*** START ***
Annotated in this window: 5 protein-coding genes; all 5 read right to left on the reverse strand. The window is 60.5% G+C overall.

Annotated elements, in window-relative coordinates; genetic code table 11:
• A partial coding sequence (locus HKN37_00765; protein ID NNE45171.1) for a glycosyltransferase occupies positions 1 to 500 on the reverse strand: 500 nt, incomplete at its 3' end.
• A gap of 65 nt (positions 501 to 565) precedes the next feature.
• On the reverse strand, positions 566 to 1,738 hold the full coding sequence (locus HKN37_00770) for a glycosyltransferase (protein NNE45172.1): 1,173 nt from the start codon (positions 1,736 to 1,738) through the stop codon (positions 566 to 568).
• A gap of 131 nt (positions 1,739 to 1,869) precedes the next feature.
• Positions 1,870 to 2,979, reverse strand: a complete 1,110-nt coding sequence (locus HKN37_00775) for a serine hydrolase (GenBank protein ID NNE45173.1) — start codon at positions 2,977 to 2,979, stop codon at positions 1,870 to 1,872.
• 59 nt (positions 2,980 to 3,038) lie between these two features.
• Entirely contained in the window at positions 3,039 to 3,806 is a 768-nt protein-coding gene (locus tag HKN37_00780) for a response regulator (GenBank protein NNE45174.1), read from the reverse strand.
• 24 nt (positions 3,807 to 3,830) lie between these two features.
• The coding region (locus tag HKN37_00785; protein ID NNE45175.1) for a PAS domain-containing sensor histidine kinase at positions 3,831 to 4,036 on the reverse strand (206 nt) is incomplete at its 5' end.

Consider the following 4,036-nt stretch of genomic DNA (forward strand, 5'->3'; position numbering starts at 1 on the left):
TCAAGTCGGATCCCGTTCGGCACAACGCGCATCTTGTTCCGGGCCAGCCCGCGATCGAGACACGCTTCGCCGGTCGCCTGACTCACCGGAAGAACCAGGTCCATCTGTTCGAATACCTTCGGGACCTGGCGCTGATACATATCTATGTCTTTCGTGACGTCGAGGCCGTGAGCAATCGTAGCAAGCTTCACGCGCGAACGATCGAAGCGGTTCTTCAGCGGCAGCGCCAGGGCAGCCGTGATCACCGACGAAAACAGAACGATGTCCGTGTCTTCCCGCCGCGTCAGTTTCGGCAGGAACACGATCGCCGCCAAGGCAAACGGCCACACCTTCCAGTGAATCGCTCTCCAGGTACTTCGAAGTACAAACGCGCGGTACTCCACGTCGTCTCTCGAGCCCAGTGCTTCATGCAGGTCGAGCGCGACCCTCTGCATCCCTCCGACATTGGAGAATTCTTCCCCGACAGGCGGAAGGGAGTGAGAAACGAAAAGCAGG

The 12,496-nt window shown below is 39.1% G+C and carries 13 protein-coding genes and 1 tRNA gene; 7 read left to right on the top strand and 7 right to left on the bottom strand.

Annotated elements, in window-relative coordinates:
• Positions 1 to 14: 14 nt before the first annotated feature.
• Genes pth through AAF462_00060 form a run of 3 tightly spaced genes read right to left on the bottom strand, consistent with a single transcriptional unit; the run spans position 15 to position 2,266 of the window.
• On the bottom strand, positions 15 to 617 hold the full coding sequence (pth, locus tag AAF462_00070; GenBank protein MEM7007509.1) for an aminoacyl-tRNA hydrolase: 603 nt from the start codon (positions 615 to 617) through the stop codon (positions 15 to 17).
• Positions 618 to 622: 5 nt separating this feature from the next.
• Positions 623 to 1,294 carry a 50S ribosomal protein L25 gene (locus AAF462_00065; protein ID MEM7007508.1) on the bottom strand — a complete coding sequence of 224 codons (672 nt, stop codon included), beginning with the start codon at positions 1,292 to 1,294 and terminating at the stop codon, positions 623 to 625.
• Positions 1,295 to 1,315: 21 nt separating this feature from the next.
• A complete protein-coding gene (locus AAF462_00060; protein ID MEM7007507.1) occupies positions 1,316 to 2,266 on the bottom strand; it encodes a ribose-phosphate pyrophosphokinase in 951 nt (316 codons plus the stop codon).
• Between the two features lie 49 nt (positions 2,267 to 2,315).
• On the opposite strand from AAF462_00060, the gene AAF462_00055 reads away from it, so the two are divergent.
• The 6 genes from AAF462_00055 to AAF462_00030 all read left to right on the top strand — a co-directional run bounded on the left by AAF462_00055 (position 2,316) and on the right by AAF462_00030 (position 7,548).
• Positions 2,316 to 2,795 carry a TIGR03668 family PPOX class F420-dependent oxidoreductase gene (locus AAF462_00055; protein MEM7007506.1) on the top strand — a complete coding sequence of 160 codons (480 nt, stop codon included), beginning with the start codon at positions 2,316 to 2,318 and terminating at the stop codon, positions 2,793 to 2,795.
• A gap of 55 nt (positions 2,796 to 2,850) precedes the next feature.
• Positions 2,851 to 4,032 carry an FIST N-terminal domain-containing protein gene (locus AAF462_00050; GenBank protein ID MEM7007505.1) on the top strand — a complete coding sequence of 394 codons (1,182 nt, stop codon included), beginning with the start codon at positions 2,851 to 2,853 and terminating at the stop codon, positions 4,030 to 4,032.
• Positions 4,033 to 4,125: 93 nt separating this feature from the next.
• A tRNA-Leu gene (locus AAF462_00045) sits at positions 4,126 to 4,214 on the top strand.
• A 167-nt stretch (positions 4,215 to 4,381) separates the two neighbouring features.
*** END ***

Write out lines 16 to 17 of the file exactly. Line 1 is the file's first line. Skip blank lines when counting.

• Positions 1 to 14: 14 nt before the first annotated feature.
• Genes pth through AAF462_00060 form a run of 3 tightly spaced genes read right to left on the bottom strand, consistent with a single transcriptional unit; the run spans position 15 to position 2,266 of the window.